Mr. Baron: To ask the Secretary of State for Work and Pensions what recent estimate he has made of levels of pensioner poverty; and what steps he is taking to improve the financial prospects of pensioners in Essex. 
Mr. Mike O'Brien: Since 1997 over one million pensioners have been lifted out of poverty (measured by 60 per cent. of relative income after housing costs). Pensioners are now no more likely to be in poverty than the population as a whole.
There are a range of measures to improve pensioner incomes, such as minimum income guarantee and its successor pension credit, winter fuel payments, free TV licences for those aged 75 and over, and above inflation increases in the basic state pension.
Specific information regarding low income for the United Kingdom is available in Households Below Average Income 1994-95 to 2005-06 (revised). The latest information available shows that in 2005-06, 17 per cent. of pensioners were living in households with below 60 per cent. of median income (after housing costs). This equates to 1.8 million pensioners.
We support future pensioners in building up their retirement incomes. We have reformed the state pension to make it simpler, fairer and more generous, ending some of the historical inequalities in entitlement, especially for women. Our reforms will ensure that the state pension will continue to provide a credible foundation for additional pension saving.
The Pensions Bill includes our proposal to automatically enrol eligible workers into a workplace pension scheme or a new savings system of personal accounts, which will help people on lower incomes to build up their own pension pot to provide a private
Ms Dari Taylor: To ask the Secretary of State for Work and Pensions how many pensioners in Stockton South constituency received assistance under the minimum income guarantee in the most recent period for which figures are available. 
Mr. Mike O'Brien: In Stockton South 3,040 households were in receipt of the pension credit guarantee credit as at August 2007of which 1,070 households were in receipt of the guarantee credit only and 1,970 households were in receipt of both the guarantee credit and savings credit in Stockton South.
1. The figures provided are early estimates. The preferred data source for figures supplied by DWP is the work and pensions longitudinal study (WPLS). However, the figure provided is the latest available figure, which is taken from the QMS scan at 31 August 2007. These are adjusted using the historical relationship between WPLS and QMS data to give an estimate of the final WPLS figure.
The first part of this package was implemented by the Pensions Act 2007 which addresses the historic inequalities in entitlement, especially for women; and provides for a gradual increase in state pension age to ensure the system is sustainable in the face of demographic change. Together, the measures ensure there is a solid foundation upon which people can plan for their retirement.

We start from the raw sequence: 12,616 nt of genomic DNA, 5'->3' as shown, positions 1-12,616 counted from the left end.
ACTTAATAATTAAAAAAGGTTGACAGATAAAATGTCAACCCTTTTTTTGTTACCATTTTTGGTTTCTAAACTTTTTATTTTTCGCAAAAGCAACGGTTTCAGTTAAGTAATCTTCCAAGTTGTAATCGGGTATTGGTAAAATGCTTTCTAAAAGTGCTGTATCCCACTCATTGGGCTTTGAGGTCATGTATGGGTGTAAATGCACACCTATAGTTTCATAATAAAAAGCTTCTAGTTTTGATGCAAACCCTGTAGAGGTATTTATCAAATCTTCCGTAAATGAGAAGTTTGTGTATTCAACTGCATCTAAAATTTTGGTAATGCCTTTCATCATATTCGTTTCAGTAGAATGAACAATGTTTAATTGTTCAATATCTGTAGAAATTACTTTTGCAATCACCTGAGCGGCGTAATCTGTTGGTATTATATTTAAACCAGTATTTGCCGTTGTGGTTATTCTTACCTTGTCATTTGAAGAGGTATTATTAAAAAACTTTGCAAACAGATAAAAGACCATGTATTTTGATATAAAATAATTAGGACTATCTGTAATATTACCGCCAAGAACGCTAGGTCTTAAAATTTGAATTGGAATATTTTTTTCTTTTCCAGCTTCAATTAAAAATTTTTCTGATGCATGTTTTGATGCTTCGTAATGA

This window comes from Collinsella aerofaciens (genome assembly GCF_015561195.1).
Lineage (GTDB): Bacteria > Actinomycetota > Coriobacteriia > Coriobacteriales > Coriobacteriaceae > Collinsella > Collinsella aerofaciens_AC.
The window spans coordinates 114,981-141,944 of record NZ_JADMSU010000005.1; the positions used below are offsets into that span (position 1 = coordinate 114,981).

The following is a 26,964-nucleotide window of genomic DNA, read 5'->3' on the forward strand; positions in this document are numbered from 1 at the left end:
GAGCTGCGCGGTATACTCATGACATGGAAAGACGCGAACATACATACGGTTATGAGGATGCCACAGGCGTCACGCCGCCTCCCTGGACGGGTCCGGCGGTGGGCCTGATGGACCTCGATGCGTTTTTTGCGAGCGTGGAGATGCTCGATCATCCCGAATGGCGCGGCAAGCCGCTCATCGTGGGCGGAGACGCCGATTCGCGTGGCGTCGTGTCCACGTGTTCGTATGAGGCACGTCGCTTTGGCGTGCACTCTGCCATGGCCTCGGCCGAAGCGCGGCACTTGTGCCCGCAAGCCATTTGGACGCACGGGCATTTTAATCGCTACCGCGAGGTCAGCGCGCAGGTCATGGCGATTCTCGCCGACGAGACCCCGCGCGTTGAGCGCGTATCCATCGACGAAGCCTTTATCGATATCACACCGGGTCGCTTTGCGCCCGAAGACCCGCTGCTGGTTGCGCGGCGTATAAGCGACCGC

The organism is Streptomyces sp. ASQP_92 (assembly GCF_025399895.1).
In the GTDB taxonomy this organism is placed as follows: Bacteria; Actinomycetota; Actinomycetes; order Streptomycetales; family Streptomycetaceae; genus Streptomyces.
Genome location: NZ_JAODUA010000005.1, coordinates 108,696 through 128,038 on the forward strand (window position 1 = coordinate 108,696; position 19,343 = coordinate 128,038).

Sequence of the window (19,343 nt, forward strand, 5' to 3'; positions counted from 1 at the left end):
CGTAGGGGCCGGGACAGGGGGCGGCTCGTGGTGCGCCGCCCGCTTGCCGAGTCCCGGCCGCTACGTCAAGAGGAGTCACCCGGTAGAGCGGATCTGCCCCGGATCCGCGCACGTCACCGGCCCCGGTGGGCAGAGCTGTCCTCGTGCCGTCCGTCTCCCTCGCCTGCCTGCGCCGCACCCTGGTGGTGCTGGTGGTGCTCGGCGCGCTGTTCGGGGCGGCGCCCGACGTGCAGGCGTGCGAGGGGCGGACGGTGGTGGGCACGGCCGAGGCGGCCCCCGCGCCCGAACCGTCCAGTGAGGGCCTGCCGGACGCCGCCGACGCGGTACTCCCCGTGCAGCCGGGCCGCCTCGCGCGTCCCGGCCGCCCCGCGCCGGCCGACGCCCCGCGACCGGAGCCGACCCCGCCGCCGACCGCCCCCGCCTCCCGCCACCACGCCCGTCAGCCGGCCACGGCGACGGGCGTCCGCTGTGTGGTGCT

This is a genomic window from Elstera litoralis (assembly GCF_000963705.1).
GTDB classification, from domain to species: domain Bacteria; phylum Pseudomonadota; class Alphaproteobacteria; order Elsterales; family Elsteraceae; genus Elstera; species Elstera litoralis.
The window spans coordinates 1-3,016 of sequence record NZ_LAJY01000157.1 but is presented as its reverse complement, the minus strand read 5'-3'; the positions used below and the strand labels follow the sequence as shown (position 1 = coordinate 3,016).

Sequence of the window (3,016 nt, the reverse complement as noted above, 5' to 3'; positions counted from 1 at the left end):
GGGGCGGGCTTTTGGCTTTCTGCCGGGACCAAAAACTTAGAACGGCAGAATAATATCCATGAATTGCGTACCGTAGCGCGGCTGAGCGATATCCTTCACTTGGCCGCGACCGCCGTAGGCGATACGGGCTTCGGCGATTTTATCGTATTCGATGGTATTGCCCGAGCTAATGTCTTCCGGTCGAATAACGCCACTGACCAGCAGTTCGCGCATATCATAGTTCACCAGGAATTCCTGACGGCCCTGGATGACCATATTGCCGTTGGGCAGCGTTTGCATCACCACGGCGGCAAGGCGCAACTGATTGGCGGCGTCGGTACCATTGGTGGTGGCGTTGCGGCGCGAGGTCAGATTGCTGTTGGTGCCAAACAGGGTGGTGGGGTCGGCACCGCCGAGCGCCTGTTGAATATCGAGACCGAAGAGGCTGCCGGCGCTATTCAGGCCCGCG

Building on these reforms, the current Pensions Bill will extend the benefits of a workplace pension across the working age population through the introduction of auto-enrolment into a qualifying pension and the introduction of simple, low-cost, personal accounts for those without access to a good quality workplace pension. The Bill will simplify pensions and enable more individuals to take responsibility for saving for their own retirement.
Mr. Mike O'Brien: Estimates of take-up rates and the number of eligible pensioners not claiming pension credit are available in the DWP publication series entitled Income Related Benefits Estimates of Take-up. Copies of the latest publication, plus past reports, can be found in the Library.
Mr. Frank Field: To ask the Secretary of State for Work and Pensions pursuant to the answer of 10 January 2008, Official Report, columns 730-1W, on unemployment, how many households included no-one in full-time employment in (a) 1997 and (b) 1979. 
|Working-age households in which no-one works full-time, United Kingdom, April-June 1997 (not seasonally adjusted)|
1. A working-age household is a household that includes at least one person of working age (male aged 16 to 64 or female aged 16 to 59).
2. Estimates have not been adjusted for households with unknown economic status.
3. Base for percentages excludes households with unknown economic status.
4. As with any sample survey, estimates from the Labour Force Survey are subject to a margin of uncertainty.
Labour Force Survey household dataset